The Sunscreen Of The Future

7:50 minutes

Polymeric pigments were produced by guided oxidation of peptide assemblies. Credit: Matej Vakula, NYC/vakula.eu

There’s no perfect way to protect your skin from sun damage. Whether you must constantly lather with sunscreen or seem to defy burning depends on the pigment, or melanin, in your skin. Melanin produced by your body isn’t something you can change at will. But a group of researchers have discovered a way to create a melanin-like substance in the lab that can be tuned to different shades—darker or lighter—and confers corresponding UV protection. Rein Ulijn, a professor of chemistry and the director of the Nanoscience Initiative at CUNY’s Advanced Science Research Center, joins Ira to discuss how products containing melanin-like material could soon be replacing traditional sunscreens.

Segment Guests

Rein Ulijn

Rein Ulijn is Director of the Nanoscience Initiative at the Advanced Science Research Center at the Graduate Center, CUNY in New York, New York.

Segment Transcript

IRA FLATOW: There is no perfect way to protect your skin from sun damage, and whether you have to lather up constantly or never get a sunburn depends on the pigment, the melanin, that makes up your skin. Now, melanin produced by your body isn’t something you can change at will. But a group of researchers has discovered a way to create a melanin-like substance in the lab that can be tuned to different shades, darker or lighter, which corresponds with UV protection.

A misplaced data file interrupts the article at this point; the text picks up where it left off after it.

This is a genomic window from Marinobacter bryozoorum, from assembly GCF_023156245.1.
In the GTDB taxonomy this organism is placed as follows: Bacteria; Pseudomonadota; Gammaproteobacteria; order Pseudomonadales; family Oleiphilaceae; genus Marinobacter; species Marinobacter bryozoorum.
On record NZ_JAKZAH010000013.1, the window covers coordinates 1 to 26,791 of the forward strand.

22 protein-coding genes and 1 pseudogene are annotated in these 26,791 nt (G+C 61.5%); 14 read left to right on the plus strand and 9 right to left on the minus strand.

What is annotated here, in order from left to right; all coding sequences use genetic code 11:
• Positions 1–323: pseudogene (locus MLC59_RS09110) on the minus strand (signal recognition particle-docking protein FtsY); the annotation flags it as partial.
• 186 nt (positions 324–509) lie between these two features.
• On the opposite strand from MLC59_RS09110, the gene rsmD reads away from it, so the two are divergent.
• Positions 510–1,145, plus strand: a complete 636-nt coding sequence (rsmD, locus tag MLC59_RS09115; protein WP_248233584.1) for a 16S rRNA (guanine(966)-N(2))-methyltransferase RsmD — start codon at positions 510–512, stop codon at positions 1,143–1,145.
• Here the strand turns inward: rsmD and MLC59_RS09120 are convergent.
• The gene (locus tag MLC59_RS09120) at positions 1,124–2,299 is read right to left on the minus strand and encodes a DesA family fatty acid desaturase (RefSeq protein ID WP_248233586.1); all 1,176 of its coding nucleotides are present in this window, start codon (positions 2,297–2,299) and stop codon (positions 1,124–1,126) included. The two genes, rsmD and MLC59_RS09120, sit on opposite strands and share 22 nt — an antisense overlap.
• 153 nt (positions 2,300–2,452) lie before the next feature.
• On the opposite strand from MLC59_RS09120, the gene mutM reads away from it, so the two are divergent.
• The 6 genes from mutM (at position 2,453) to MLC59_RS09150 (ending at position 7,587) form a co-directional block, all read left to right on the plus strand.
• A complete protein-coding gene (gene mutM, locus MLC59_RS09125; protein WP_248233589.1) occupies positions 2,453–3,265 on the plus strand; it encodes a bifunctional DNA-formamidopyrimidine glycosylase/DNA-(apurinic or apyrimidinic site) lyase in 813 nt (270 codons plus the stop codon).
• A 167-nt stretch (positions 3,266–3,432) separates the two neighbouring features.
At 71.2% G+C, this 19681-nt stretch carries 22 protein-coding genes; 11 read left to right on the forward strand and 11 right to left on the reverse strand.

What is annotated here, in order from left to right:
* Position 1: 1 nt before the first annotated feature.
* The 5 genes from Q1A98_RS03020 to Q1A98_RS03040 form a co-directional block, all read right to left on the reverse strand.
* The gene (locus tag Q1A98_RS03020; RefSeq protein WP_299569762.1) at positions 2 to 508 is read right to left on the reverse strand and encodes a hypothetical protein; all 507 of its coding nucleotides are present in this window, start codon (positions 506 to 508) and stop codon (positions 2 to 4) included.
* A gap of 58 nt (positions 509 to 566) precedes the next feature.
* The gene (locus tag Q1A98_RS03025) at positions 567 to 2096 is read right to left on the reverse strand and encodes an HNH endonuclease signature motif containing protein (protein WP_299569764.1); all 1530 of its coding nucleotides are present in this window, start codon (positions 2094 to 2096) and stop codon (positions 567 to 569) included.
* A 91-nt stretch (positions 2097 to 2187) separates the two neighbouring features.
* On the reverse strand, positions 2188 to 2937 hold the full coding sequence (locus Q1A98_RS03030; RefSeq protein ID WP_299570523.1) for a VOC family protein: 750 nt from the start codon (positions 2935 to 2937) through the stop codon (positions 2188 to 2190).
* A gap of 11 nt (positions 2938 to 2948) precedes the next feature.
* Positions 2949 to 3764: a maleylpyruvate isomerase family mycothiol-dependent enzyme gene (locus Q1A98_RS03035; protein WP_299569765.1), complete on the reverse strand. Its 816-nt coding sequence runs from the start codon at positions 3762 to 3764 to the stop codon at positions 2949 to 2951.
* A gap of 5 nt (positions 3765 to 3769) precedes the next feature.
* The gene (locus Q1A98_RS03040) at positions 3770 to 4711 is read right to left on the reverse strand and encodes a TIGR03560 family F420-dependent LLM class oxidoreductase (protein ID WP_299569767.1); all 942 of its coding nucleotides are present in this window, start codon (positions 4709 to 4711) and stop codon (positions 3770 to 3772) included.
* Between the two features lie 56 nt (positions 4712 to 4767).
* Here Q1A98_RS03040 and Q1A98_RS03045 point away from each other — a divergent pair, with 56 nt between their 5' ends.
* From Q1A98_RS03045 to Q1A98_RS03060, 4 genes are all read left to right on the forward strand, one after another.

So could we soon see products containing melanin-like material replacing the traditional sunscreens on the market today? Here with me to discuss this new research is my guest Rein Ulijn, professor of chemistry and director of the Nanoscience Initiative at the Advanced Science Research Center at City University here in New York. Welcome to Science Friday.

REIN ULIJN: Thank you for having me.

IRA FLATOW: So what’s the connection between melanin and its UV properties on your body?

REIN ULIJN: So melanin is an incredibly interesting material that serves many functions across all living species. It is– it provides UV protection, it provides free radical scavenging, and it can also have other properties like mechanical properties. And so it’s a protective layer found in many species.

The way it’s produced in the biological context is it’s essentially made in small organelles known as melanosomes. And there’s a polymerization reaction that takes place inside these melanosomes, and that makes the melanin-like material. And as you’re exposed to UV more, the body responds to that and produces more of that material.

IRA FLATOW: So is your research saying that, basically, you have made synthetic melanin?